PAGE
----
Setting and design
We evaluated a variety of formats of the diagnostic evidence tables. We used an iterative process to modify the diagnostic evidence tables based on analysis of data from each round of feedback and user testing. Fig 1 summarizes the different rounds that led to the current suggested formats.
The first round involved discussions among members of the GRADE working group, fueled by specific examples of systematic reviews and addressing how the results can be presented. The second round included collecting feedback from various stakeholders attending several diagnostic GRADE workshops. The feedback was obtained informally during the large and small group discussions as well as formally using specifically designed questionnaires. Appendix A in S1 Appendices presents an example of a work package used in one of such workshops. The third round involved several large and small group discussions at the GRADE working group meeting in Barcelona in January 2013. The fourth round consisted of formal one-on-one user testing either in person or via teleconferencing. Appendix B in S1 Appendices presents two examples of material used in the one-on-one user testing.
Initially we developed tables summarizing the information about the use of a single test; later on we explored ways of summarizing information from comparative TA reviews in which ≥2 tests are compared against each other and a common reference standard.
In this article we provide a summary of our final results after considering the feedback from all rounds. We summarise the finding of the background work and we focus on the results of the final round of user testing.
Background work (rounds 1 and 2)
In the year 2000, the GRADE working group was established to address the shortcomings of existing systems for grading quality of evidence (certainty or confidence in the effect estimates) and strength of recommendations in health care. The working group has met regularly 2–3 times a year to develop the GRADE approach and to address methodological challenges in assessing quality of the evidence and strength of recommendations for health care questions including preventive, therapeutic and diagnostic interventions. In 2002, HJS and JB began with the development of SoF tables for TA and then prepared and facilitated workshops with input from other GRADE members aimed at training and informing various users of TA systematic reviews representing many organizations and professional groups. Each of 12 GRADE diagnostic workshops consisted of a brief presentation about TA results and applying the GRADE approach to evaluate the quality of evidence, a small group exercise to work through practical examples of TA systematic reviews, and the presentation and evaluation of results in diagnostic evidence tables. Workshops duration ranged between 1.5 hours to two days. Workshops were conducted in various countries, including Canada, Germany, Italy, Singapore, Spain, Switzerland and the United States.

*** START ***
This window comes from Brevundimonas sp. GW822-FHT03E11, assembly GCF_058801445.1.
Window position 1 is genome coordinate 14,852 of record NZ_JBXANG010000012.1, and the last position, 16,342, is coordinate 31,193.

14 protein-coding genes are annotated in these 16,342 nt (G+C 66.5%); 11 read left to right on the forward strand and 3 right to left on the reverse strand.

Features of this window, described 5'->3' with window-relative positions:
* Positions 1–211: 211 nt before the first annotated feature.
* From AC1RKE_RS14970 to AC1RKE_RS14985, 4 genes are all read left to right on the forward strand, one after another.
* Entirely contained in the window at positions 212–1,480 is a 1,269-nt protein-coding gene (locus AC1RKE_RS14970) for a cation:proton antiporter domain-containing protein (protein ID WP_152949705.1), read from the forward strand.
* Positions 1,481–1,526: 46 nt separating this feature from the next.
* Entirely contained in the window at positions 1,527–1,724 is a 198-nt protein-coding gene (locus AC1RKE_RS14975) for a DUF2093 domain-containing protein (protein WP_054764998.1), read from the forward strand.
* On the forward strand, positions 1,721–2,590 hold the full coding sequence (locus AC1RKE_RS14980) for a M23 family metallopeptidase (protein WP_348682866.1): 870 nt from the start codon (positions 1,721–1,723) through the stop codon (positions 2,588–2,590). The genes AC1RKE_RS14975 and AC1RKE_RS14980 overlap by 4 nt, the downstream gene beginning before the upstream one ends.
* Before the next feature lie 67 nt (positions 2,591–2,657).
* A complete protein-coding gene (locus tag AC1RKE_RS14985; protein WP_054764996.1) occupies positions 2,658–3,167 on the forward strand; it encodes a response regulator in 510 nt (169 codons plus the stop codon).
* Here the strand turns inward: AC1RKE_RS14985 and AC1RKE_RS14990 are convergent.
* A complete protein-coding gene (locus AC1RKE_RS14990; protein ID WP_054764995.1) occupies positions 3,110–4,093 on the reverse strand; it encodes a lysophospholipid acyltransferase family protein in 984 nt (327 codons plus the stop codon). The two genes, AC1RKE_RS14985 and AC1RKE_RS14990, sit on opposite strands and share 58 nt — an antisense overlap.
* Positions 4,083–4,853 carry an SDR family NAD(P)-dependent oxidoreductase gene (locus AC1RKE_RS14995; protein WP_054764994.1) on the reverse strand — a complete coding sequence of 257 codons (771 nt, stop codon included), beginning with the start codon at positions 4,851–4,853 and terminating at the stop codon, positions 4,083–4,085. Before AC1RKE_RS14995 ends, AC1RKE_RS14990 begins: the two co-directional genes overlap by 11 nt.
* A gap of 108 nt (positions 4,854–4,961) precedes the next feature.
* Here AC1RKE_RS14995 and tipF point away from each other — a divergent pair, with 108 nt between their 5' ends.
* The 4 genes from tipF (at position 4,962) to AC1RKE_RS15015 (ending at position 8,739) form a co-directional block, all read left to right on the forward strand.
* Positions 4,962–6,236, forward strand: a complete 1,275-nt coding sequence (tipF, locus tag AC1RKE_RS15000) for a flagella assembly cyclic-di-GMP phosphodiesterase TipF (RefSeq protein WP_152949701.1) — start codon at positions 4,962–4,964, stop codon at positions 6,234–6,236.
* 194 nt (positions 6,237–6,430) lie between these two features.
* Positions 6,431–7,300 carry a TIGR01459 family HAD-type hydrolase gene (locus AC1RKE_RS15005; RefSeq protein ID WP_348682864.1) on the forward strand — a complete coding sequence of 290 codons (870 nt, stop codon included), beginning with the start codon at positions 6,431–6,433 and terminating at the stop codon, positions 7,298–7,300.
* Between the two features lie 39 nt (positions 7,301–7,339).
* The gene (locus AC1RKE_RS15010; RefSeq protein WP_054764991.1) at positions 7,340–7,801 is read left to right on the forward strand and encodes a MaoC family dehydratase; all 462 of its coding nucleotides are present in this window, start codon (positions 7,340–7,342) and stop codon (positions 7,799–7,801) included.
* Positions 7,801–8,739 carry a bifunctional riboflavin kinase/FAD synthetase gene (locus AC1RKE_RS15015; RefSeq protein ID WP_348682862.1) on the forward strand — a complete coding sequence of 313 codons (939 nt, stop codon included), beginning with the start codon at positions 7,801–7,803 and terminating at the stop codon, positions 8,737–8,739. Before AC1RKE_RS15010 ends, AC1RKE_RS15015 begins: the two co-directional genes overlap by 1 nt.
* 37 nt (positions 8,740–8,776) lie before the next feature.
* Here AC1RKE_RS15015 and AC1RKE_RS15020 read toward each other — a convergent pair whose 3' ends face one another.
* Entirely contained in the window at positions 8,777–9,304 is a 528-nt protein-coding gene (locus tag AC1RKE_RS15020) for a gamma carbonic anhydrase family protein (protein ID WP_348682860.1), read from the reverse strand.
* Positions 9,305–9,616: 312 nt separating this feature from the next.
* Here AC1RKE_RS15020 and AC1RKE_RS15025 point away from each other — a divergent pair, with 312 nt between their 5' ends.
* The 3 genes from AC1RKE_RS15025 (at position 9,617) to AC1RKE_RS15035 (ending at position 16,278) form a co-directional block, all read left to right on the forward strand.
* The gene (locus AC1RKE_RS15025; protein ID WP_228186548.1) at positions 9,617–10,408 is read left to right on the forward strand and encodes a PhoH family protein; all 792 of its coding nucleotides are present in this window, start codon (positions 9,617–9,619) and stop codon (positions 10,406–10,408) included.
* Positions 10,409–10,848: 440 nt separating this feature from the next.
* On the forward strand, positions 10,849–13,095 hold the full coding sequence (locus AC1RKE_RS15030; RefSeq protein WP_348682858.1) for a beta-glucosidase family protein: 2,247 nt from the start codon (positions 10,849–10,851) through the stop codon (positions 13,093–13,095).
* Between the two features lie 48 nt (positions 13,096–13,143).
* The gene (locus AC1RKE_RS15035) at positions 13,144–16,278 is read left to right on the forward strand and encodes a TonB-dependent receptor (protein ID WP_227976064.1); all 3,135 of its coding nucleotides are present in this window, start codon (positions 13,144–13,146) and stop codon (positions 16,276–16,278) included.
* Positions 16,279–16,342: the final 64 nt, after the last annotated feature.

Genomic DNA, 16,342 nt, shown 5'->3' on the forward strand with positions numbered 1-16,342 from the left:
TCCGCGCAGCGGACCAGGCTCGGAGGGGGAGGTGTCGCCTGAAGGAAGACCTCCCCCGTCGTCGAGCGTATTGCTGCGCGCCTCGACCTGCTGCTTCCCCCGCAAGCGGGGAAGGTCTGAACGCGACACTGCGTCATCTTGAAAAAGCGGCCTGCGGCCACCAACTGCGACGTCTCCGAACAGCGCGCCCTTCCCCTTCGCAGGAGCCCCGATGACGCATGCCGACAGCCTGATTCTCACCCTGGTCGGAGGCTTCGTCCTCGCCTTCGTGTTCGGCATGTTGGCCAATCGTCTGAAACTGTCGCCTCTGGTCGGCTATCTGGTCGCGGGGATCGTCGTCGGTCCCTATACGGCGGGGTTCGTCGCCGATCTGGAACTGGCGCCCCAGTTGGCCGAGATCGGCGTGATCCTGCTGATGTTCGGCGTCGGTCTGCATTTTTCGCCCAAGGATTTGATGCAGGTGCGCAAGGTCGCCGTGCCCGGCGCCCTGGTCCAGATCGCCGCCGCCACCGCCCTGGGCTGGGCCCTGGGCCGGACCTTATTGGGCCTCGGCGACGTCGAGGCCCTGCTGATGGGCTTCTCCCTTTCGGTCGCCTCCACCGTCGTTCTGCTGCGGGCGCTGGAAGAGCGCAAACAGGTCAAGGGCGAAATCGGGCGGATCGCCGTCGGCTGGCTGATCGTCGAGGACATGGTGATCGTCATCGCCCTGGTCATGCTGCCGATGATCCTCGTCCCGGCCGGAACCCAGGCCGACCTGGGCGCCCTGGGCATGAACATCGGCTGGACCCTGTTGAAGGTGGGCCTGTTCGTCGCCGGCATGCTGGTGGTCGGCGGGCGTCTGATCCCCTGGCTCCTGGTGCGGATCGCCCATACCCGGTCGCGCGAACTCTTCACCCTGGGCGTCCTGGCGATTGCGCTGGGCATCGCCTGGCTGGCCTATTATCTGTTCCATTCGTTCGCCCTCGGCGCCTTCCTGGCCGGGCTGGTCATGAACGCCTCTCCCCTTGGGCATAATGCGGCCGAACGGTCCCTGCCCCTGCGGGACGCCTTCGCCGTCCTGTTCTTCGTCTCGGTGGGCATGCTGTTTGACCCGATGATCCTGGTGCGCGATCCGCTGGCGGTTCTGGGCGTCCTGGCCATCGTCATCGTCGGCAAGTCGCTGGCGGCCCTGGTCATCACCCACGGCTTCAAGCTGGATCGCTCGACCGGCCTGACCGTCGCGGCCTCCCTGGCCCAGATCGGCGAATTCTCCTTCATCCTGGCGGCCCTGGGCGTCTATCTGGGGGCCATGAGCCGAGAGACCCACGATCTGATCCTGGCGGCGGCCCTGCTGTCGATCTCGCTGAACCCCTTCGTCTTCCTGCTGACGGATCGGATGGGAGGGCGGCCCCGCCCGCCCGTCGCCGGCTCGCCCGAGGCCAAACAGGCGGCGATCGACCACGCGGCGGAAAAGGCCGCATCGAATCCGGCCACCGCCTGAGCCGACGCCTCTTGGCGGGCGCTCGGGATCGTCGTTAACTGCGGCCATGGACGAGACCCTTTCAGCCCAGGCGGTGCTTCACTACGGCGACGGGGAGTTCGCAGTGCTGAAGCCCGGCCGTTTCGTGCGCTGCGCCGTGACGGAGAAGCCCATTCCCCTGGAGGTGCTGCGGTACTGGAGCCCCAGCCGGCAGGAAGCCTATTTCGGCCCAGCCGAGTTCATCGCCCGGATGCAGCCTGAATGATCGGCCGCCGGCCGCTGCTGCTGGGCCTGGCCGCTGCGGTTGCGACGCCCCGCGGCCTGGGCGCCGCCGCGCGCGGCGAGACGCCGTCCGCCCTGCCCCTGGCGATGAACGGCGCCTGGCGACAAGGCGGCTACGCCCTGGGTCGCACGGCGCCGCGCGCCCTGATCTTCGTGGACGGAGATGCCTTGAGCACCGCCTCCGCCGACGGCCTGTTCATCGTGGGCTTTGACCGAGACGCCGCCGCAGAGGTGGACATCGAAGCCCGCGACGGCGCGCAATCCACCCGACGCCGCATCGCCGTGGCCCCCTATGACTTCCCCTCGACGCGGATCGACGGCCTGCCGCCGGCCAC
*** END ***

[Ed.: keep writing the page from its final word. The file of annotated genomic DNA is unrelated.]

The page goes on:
Test evidence tables.
Test evidence tables include three main parts: a heading, the body of the table and the footnotes. The heading contains a description of the health question in a PICO format (population, intervention, comparison and outcomes) and specifications of the index test(s) and the reference test of interest. Similar to the tables used to present results of therapeutic interventions, [1, 2] the body of the table summarizes the results of a systematic review of test accuracy and the judgements about the quality of the evidence (certainty or confidence in the effect estimates). Footnotes provide explanations for specific issues in the body of the table, including justification for any judgements made, e.g. about quality of evidence.
There are two main types of GRADE evidence tables: the evidence profile (EvP) and summary of findings (SoF) tables. The EvP reports the estimates for test accuracy measures and the detailed judgements about the five domains for rating the quality of evidence—considerations of risk of bias, indirectness, inconsistency, imprecision, publication bias, and others. The SoF table follows a similar format. However, it is less complex as detailed judgements about each domain of quality of evidence being explained only in footnotes. Appendix C in S1 Appendices presents an example of GRADE EvP and SoF tables summarizing test accuracy data.
Between 11 and 72 members attended each of 25 GRADE working group meetings between 2002 and 2012. More than 150 stakeholders participated in large and small group discussions during workshops and 52 of them completed formal feedback questionnaires about GRADE diagnostic evidence tables. 62 members participated in large and small group discussions and feedback in GRADE working group meetings in 2013. Twenty participants completed one-on-one user testing interviews (10 for 90 minutes and 10 for 30–60 minutes).
We recruited participants, for one-on-one user testing, by sending electronic invitations to authors of Cochrane TA systematic reviews and participants in GRADE workshops at the Guideline International network meeting in 2013. In addition, we approached a convenient sample of clinicians at McMaster University who use results of DTA systematic reviews to inform their clinical decisions. Participants had broad range of experience with TA systematic reviews, health research methods and GRADE. We surveyed and collected feedback from an international group of authors of TA systematic reviews, methodologists, guideline developers, policy makers, and health care professionals that addressed, developed or used systematic reviews or recommendations about tests.  Table 1 summarizes background characteristics of the 20 participants who volunteered to complete one-on-one user testing.